Turkish Red Crescent marks its 151st year serving humanity

Published 11.06.2019 17:51
Updated 11.06.2019 18:08
This file photo shows Turkish Red Crescent volunteers help Rohingya refugees fleeing violence in Myanmar, in Bangladesh, Dec. 2017
This file photo shows Turkish Red Crescent volunteers help Rohingya refugees fleeing violence in Myanmar, in Bangladesh, Dec. 2017

The Turkish Red Crescent, the most prominent charity of the country, marked its 151st year on Tuesday. The charity was founded on June 11, 1868 and over the years, evolved into an international humanitarian group from a small charity.

It was originally established by a group of physicians as the Society for Aiding Wounded and Ailing Ottoman Soldiers. Over the years it has been called the Ottoman Red Crescent Society (1877), Turkey's Red Crescent Community (1923), Turkish Red Crescent Community (1935), and finally, Turkish Red Crescent Society (1947). Its name in modern Turkish, Kızılay (red crescent moon) was given to the institution by Mustafa Kemal Atatürk, the founder of the Turkish Republic.

Its primary goal was to help soldiers wounded on the fronts, but over time, it went on to become a charity responding to natural and man-made disasters around the world under its ever-recognizable logo of red crescent facing left against a white background.

The group's logo is "the accepted protective and defining symbol for the medical services of armed forces in times of war, as well as for individuals and institutions," says the Red Crescent's official website. Its symbol cannot be used by any other individuals or institutions as it symbolizes immunity and neutrality during wartime.

Today, it is the largest humanitarian organization in Turkey, with an international network to help other nations in need. The charity stepped up international activities in recent years, shedding its image of focusing mostly on humanitarian aid within Turkey.

The organization is currently coordinating responses to areas hit by conflict, poverty and natural disasters across the globe, from Yemen to Syria.

Issuing a message ahead of the Red Crescent's anniversary, President Recep Tayyip Erdoğan said the charity was "one of the world's most respectable institutions in its field."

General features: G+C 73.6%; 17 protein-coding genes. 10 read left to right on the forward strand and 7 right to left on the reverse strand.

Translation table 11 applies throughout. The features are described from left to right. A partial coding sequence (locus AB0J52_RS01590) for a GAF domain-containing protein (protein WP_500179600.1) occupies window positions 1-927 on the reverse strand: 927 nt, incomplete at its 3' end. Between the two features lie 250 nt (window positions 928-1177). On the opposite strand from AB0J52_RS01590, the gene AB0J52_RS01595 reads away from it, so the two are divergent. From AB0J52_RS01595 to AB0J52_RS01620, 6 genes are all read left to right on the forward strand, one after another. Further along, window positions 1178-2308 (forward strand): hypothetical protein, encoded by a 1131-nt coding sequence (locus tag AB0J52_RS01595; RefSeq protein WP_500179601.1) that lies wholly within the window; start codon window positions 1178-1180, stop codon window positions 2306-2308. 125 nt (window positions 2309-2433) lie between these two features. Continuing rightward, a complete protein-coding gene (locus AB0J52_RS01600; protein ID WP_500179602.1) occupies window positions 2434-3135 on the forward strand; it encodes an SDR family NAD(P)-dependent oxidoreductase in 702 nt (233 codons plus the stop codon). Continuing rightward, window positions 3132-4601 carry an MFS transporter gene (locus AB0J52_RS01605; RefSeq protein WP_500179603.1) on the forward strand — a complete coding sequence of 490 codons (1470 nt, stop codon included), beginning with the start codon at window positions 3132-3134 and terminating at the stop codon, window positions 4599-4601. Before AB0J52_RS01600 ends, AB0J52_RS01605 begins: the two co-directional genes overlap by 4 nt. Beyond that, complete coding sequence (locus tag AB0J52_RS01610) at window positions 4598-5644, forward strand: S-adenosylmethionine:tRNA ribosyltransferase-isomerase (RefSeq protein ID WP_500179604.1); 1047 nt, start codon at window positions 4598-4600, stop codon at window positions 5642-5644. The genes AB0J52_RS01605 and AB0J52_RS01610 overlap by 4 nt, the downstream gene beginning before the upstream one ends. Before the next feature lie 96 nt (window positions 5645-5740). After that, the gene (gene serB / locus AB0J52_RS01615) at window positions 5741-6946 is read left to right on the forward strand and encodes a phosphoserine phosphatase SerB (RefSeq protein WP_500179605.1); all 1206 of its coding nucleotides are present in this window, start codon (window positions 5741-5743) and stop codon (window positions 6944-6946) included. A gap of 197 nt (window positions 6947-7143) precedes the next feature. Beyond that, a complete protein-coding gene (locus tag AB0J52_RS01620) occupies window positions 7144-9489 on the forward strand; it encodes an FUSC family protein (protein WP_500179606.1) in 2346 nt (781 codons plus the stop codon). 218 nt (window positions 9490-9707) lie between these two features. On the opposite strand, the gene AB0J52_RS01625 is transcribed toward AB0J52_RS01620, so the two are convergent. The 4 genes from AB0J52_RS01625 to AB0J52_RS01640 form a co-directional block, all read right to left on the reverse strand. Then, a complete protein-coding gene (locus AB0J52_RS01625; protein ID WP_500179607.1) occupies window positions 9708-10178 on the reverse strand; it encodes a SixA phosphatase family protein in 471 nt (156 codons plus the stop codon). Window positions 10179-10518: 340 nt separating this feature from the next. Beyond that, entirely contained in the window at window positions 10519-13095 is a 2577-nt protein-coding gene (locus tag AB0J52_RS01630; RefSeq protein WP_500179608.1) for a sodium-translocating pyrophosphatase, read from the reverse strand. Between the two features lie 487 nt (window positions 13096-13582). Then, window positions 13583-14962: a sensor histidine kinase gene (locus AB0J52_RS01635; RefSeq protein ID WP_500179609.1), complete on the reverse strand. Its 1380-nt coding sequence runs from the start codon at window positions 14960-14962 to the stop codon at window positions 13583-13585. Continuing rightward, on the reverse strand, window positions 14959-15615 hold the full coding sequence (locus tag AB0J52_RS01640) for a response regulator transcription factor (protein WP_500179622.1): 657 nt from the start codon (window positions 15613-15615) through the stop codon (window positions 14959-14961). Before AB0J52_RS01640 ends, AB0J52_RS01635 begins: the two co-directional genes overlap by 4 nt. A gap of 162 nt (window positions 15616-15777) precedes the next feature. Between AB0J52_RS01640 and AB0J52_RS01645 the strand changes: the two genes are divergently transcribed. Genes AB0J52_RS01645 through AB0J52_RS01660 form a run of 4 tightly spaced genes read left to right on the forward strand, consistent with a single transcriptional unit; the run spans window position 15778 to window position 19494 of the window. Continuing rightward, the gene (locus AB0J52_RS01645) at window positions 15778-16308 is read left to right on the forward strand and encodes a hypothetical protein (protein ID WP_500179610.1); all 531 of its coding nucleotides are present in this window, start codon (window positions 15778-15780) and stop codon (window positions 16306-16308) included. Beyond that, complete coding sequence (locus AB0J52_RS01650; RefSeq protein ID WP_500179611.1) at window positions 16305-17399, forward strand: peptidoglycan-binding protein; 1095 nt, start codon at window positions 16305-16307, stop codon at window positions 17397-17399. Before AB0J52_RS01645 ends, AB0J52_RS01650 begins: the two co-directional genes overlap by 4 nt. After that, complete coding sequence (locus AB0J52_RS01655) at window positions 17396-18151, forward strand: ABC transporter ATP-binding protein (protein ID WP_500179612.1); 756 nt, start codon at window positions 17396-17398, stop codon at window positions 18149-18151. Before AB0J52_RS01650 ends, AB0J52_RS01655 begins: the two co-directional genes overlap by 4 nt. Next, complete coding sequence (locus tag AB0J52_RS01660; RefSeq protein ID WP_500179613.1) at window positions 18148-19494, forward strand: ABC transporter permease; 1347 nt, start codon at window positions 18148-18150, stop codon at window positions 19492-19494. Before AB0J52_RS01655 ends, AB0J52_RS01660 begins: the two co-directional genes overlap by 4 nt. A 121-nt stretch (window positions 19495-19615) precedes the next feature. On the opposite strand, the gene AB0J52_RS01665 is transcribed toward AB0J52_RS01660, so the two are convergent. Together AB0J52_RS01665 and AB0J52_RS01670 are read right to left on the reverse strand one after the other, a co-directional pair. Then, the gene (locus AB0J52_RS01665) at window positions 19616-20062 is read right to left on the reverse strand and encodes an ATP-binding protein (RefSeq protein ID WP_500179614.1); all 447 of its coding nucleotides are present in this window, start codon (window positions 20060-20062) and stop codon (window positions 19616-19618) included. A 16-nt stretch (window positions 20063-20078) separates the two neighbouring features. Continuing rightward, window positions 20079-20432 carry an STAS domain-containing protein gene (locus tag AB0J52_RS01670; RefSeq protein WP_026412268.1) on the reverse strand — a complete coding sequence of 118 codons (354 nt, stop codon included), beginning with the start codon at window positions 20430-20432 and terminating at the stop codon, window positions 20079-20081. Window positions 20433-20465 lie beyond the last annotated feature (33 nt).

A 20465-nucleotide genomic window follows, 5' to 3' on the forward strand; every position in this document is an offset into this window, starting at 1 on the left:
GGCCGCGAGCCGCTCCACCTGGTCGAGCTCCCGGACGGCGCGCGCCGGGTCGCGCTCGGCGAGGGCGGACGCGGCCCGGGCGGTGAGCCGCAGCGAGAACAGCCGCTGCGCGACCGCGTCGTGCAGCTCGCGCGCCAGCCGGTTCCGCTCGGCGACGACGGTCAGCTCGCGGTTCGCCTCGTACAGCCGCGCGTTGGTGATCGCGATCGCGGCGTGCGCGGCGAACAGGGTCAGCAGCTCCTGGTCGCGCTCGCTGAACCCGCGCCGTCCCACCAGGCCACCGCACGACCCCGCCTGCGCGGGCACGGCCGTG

Highlighting its importance, Erdoğan said the Red Crescent was a symbol of Turkish solidarity, social cooperation, mercy and compassion and a source of hope for all victims and innocent people.

The Red Crescent is active anywhere in the world when humanitarian needs arise but it maintains permanent offices in the Balkans, Cyprus, Iraq, Palestine, South Sudan, Yemen, Somalia, Afghanistan, Pakistan and Bangladesh.

Last year, it reached out to 7 million people in 53 countries for humanitarian aid. Along with simple food packages for people from disadvantaged communities across the world, Red Crescent provided accommodation and hygiene kits for them as well.

Although it is known as a humanitarian organization helping countries suffering from man-made and natural disasters, the Red Crescent is more famous in Turkey for its blood drives, soup kitchens and providing tents for displaced refugees and victims of earthquakes. It runs blood donation centers across the country, along with more than 350 mobile trucks where people can donate blood. It had about 2.7 million blood donors last year and carries out a joint project with Health Ministry for a stem cell database for people in need.

For Syrian refugees in Turkey, the Red Crescent is mostly known as supplier of Kızılay Card. The debit card distributed to more than 2 million refugees in the country, which hosts the largest Syrian refugee community at more than 3.5 million people, helps them with shopping at grocery stores with preloaded cash.

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